NASA’s remaining hurricane-tracking TROPICS satellites in orbit after successful Rocket Lab launch

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The last two of NASA’s four surviving hurricane-tracking TROPICS satellites made it to orbit after a successful launch and deployment by small-rocket company Rocket Lab on Friday.

Originally planned to be a six-satellite constellation and launched in 2022, the first two satellites were lost when competitor Astra Space suffered issues with the second stage of its now-retired Rocket 3.3 after liftoff from Cape Canaveral last June.

NASA shifted the contract to launch the remaining four TROPICS satellites to Long Beach, California-based Rocket Lab, which opted to use its New Zealand launch facilities for two launches with two satellites each this month in an effort to get them in place ahead of the start of the Atlantic hurricane season.

The first of Rocket Lab’s flights, dubbed “Rocket Like a Hurricane” went well two weeks ago with the followup launch dubbed “Coming to a Storm Near You” lifting off from the Launch Complex 1 on New Zealand’s Mahia Peninsula at 3:46 p.m. local time, which was 11:46 p.m. Thursday EDT. Both flew on the company’s small Electron rockets, which have flown 37 times now successfully since 2018, mostly from New Zealand, but as of this year also flying from Virginia.

Rocket Lab confirmed deployment at 12:20 a.m. EDT, with NASA ground-tracking stations acquiring their signals with two hours, according to NASA’s Launch Services Program.

TROPICS stands for Time-Resolved Observations of Precipitation structure and storm Intensity with a Constellation of Smallsats.

Now the plan is for mission managers to deploy the four shoebox-sized satellites to track tropical systems as they form in the Atlantic hurricane season this year. Their orbit will allow them to pass over any given storm about once an hour. Existing satellites can only perform this task about once every six hours.

“As a lifelong Floridian, I know firsthand how critical it is for millions of Americans to have timely and accurate forecasts for hurricanes.” said NASA Administrator Bill Nelson in a press release. “More intense rainfall and increased coastal flooding are devastating livelihoods and taking lives, demonstrating the importance of NASA’s cutting-edge science to help answer questions that nobody else can.”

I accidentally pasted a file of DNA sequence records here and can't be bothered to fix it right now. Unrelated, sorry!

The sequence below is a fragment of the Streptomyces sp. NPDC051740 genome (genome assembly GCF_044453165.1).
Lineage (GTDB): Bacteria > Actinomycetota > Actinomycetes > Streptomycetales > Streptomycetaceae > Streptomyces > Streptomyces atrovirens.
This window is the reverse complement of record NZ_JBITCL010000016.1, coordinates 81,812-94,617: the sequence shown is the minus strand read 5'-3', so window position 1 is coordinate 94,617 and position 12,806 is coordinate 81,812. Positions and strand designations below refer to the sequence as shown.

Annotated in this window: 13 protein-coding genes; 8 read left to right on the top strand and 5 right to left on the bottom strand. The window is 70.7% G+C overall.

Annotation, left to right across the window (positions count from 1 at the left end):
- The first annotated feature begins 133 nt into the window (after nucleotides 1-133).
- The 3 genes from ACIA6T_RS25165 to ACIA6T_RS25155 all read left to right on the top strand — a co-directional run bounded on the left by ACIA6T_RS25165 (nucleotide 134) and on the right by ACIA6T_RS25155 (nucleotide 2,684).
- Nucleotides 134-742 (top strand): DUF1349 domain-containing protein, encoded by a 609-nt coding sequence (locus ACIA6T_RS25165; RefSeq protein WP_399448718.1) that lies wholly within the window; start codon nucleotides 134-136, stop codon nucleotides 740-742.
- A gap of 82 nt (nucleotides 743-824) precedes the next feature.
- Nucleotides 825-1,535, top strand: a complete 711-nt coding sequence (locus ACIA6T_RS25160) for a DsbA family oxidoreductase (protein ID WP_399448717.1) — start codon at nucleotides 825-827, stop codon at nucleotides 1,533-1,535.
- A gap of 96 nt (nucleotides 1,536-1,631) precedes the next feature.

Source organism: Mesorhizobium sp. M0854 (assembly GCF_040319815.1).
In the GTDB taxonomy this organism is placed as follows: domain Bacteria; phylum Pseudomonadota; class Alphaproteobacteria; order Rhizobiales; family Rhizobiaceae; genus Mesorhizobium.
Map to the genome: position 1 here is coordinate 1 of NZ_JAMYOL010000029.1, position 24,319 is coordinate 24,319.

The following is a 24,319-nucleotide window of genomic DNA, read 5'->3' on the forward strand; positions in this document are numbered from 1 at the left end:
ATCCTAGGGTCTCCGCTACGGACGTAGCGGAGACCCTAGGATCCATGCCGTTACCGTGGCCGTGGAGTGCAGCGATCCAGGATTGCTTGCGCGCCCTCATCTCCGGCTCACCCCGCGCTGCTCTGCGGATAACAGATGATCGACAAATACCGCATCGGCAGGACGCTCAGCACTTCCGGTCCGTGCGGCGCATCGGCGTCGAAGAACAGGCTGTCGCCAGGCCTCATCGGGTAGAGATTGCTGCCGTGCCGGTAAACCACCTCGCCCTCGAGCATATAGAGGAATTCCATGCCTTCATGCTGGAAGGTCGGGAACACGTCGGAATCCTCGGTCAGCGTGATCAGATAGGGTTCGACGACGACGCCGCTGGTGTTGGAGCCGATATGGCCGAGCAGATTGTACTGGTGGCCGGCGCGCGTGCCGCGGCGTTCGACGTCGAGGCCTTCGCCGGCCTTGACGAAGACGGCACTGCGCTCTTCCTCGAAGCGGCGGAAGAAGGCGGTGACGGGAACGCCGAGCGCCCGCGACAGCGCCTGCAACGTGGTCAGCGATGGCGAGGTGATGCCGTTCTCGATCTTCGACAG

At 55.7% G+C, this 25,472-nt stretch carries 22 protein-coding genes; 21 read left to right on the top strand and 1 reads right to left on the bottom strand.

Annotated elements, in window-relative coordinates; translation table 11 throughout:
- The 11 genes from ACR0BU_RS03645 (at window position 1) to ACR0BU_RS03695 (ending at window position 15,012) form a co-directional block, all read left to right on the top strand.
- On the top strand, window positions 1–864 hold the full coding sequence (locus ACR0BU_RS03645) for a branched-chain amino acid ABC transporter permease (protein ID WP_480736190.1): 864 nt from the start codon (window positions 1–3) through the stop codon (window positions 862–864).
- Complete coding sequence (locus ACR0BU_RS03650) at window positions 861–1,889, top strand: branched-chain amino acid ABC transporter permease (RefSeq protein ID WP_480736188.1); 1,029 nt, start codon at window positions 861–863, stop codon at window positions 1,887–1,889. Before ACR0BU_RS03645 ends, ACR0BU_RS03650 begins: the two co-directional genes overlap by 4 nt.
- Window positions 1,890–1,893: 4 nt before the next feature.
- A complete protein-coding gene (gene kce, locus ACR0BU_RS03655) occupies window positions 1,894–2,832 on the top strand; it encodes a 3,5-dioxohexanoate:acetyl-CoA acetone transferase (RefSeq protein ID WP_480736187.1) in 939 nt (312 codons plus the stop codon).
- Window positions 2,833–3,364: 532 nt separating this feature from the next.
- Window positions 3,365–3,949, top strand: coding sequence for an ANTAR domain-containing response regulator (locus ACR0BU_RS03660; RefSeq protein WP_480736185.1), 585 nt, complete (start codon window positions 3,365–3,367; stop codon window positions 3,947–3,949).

The 10-pound satellites, which orbit at 341 miles altitude had to be deployed within 60 days of one another at a 30-degree inclination to work properly. They will look at the microwave wavelength within the inner structures of tropical systems as they form and intensify.

Groups like the National Hurricane Center and the Joint Typhoon Warning Center will be able to use imagery beginning this year, but the long-term goal is to allow trackers better storm modeling and predictions that could help mitigate deadly results such as those seen during Florida’s Hurricane Ian landfall on Southwest Florida.

“As we move into hurricane season for 2023, TROPICS will be in position to provide unprecedented detail on these storms, helping us better understand how they form, intensify, and move across the ocean,” said Karen St. Germain, who heads up NASA’s Earth Science Division. “We rely on targeted, innovative missions like this to help create a robust Earth science portfolio.”

Dr. William Blackwell with MIT Lincoln Laboratory is the principal investigator of the TROPICS mission, which also has NASA, the National Oceanic and Atmospheric Administration and others as partners.

“We hope to improve our understanding of the basic processes that drive the storms and ultimately improve our ability to forecast track and intensity,” Blackwell said.